first aid needs assessment in the workplace

As of the 1st October 2013, there has been a change in health and safety regulations. Health and Safety (First Aid) Regulations 1981 have been amended; the HSE no longer needs to approve first aid training and qualifications. This change in regulations applies to all businesses and sectors. This change has been done to reduce the burden on employers and to give them more flexibility in choosing their own training providers and first aid facilities relevant to their work places. However, employers still have a legal responsibility to ensure their training providers meet set standards and there is adequate first aid provision at the workplace. The Approved Code of Practice (ACOP) sets out the aspects of first aid that employers need to address; it offers advice on what to do to comply with regulations.

All employers need to undertake a “needs assessment” to ascertain the level of first aid provision at work. A first aid assessment can be done yearly or when there is a major oganisational change at work. First aid needs should be regularily reviewed and should be an integral part of the general risk assessments. Reviewing of previous accident reports, illnesses and near misses will help in the first aid needs assessment. The level of first aid personnel, equipment and facilities needs to be adequate for the work place environment. This will depend on the hazards and risks within the workplace.  If first aiders are provided in the workplace they should have the appropriate first aid qualification and remain competent in their role. Typically they should hold either first aid at work (FAW) or emergency first aid at work (EFAW). If the needs assessment requires that no first aiders are necessary at work, a competent person should be appointed to fulfill the role; to care of first aid arrangements and to call the emergency services when needed. To ascertain how much first aid provision is needed, employers need to examine the equipment and work role duties to determine the hazards and risks. Some personnel may be at more risk than others. Most small low risk workplaces only need a first aid box, a person appointed to take care of it and to call the emergency services when needed. In this case, this person does not need specific first aid training. However, if the workplace uses heavy machinery or hazardous materials, a trained first aider is essential. If a site has many buildings far apart, it should be considered how quickly the first aider can get from one place to another. Otherwise many representative individuals may need to be appointed.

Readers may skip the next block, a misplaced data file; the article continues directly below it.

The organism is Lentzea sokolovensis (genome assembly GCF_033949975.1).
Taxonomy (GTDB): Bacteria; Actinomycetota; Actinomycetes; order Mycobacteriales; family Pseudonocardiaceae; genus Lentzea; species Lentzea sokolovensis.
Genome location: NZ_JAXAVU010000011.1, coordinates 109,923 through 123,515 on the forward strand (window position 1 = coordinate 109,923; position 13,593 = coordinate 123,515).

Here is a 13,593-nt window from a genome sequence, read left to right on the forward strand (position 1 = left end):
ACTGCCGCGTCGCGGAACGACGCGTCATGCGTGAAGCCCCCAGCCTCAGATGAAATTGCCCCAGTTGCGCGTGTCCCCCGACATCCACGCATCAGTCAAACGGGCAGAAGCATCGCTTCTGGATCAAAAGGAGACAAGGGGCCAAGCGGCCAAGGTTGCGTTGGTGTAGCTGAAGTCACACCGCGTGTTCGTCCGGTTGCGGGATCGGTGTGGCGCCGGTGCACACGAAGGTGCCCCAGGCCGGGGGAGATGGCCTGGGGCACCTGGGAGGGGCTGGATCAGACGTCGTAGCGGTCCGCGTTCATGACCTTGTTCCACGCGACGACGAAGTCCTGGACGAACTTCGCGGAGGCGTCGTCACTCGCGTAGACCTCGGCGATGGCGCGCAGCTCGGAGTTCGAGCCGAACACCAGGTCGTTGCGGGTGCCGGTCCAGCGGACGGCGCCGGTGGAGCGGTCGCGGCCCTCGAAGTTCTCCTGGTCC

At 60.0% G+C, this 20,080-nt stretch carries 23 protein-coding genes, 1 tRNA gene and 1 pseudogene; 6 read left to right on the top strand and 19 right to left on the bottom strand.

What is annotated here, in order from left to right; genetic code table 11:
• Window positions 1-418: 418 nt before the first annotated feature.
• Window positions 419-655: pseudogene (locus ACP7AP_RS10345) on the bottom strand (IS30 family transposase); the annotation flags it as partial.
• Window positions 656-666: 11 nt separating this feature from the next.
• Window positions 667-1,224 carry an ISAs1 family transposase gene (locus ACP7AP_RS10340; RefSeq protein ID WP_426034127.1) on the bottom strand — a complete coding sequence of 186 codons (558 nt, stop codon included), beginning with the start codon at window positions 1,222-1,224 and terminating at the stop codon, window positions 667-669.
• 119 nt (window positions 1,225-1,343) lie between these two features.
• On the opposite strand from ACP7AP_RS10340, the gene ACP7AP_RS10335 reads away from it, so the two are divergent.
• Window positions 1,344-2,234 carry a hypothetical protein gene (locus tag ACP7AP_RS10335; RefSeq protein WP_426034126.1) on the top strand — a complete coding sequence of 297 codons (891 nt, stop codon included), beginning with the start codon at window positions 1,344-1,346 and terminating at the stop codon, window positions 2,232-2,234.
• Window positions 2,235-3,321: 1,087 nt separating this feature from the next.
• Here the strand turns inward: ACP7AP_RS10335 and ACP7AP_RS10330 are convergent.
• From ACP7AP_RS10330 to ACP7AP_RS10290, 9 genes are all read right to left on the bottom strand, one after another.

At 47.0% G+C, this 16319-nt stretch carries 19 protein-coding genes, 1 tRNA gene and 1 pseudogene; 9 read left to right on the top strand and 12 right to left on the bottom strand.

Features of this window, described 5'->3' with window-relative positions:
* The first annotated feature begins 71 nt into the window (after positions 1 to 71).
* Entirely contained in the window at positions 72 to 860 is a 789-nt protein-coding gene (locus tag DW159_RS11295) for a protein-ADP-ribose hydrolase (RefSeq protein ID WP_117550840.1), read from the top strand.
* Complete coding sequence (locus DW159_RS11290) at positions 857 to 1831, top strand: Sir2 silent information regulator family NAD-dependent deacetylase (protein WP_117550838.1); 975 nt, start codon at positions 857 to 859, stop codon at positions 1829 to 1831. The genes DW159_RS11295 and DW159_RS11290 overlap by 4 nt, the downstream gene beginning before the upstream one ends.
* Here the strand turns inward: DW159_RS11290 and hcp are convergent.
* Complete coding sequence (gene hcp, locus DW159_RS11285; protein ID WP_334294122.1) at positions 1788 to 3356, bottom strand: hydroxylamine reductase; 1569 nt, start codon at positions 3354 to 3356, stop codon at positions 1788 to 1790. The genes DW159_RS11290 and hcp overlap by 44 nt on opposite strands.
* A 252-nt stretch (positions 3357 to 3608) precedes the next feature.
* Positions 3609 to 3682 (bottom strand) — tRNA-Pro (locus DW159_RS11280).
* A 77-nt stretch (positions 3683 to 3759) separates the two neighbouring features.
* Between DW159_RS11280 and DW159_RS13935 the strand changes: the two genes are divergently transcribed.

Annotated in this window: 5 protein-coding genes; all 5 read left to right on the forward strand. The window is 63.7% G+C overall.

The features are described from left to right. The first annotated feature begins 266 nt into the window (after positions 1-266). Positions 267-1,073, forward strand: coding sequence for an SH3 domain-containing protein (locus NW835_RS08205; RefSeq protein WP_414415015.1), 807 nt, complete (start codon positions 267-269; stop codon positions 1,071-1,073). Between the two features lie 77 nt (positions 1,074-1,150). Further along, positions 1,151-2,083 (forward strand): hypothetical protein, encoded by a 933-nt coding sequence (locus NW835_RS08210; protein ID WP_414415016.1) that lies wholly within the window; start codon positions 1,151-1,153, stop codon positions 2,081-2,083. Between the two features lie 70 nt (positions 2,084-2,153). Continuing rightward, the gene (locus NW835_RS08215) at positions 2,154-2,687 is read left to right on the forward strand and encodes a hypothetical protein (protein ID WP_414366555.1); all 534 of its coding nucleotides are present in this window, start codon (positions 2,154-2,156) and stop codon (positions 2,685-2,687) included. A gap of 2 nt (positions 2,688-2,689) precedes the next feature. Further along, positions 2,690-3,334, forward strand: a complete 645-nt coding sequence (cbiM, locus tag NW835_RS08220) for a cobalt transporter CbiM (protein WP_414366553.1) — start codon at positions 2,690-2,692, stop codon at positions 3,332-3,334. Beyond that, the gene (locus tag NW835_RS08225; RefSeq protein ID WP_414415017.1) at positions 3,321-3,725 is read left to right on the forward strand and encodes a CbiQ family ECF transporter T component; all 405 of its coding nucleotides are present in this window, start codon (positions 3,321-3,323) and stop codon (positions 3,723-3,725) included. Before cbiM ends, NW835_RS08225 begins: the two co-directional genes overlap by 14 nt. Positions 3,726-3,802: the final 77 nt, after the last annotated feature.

Staff should be aware of who their first aider is and where equipment and supplies are stored. Specialist training of staff may be necessary for high hazard areas or where there is a frequency of accidents. There may have to be a different risk assessments for each building, for example, an office environment will be different from a production line. There should be safe evacuation emergency procedures set up for staff and personnel who are disabled. Employees working alone, contractors, mobile workers and shift workers should be considered in the needs assessment as their requirements may differ. There is no legal obligation to cover visitors on a site, but it is good practice to make provision for them. In performing a first aid needs assessment there are many things that can help. These include accident report books, work manuals, absence records, ambulance response times, holiday patterns and age profile of employees.

In assessing their needs, employers should consider:

■ the nature of the workforce,  for example, heavy industrial or general office

■ the reporting and frequency of previous accidents

■ the size of the organization and number of employees

■ the needs of shift, contract, and remote workers

■ the distribution of the workforce

■ the remoteness of the site from emergency services

■ employees working on multi-occupied sites

■ annual leave of first-aiders and appointed persons

Sources    hse    st john ambulance   cipd

0 replies

Leave a Reply

Want to join the discussion?
Feel free to contribute!

Leave a Reply